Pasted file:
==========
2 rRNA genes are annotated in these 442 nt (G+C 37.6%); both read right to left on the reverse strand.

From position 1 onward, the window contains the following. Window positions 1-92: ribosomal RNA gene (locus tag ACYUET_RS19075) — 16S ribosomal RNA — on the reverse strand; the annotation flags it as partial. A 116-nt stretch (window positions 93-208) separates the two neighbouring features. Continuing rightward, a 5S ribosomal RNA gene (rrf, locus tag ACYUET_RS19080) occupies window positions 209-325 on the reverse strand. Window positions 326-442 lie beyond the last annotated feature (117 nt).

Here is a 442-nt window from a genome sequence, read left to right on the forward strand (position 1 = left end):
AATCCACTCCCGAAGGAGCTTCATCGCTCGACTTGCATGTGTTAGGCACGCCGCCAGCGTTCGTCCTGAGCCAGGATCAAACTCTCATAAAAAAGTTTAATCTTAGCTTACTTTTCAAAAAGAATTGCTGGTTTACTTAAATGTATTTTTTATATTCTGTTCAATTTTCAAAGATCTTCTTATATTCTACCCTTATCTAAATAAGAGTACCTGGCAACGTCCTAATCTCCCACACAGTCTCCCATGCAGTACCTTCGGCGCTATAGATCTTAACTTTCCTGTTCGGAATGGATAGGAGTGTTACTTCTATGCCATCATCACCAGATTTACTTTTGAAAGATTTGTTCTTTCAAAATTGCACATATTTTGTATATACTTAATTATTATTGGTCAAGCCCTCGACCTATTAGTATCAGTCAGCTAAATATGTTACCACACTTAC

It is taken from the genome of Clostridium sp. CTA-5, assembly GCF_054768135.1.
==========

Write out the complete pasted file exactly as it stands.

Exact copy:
2 rRNA genes are annotated in these 442 nt (G+C 37.6%); both read right to left on the reverse strand.

From position 1 onward, the window contains the following. Window positions 1-92: ribosomal RNA gene (locus tag ACYUET_RS19075) — 16S ribosomal RNA — on the reverse strand; the annotation flags it as partial. A 116-nt stretch (window positions 93-208) separates the two neighbouring features. Continuing rightward, a 5S ribosomal RNA gene (rrf, locus tag ACYUET_RS19080) occupies window positions 209-325 on the reverse strand. Window positions 326-442 lie beyond the last annotated feature (117 nt).

Here is a 442-nt window from a genome sequence, read left to right on the forward strand (position 1 = left end):
AATCCACTCCCGAAGGAGCTTCATCGCTCGACTTGCATGTGTTAGGCACGCCGCCAGCGTTCGTCCTGAGCCAGGATCAAACTCTCATAAAAAAGTTTAATCTTAGCTTACTTTTCAAAAAGAATTGCTGGTTTACTTAAATGTATTTTTTATATTCTGTTCAATTTTCAAAGATCTTCTTATATTCTACCCTTATCTAAATAAGAGTACCTGGCAACGTCCTAATCTCCCACACAGTCTCCCATGCAGTACCTTCGGCGCTATAGATCTTAACTTTCCTGTTCGGAATGGATAGGAGTGTTACTTCTATGCCATCATCACCAGATTTACTTTTGAAAGATTTGTTCTTTCAAAATTGCACATATTTTGTATATACTTAATTATTATTGGTCAAGCCCTCGACCTATTAGTATCAGTCAGCTAAATATGTTACCACACTTAC

It is taken from the genome of Clostridium sp. CTA-5, assembly GCF_054768135.1.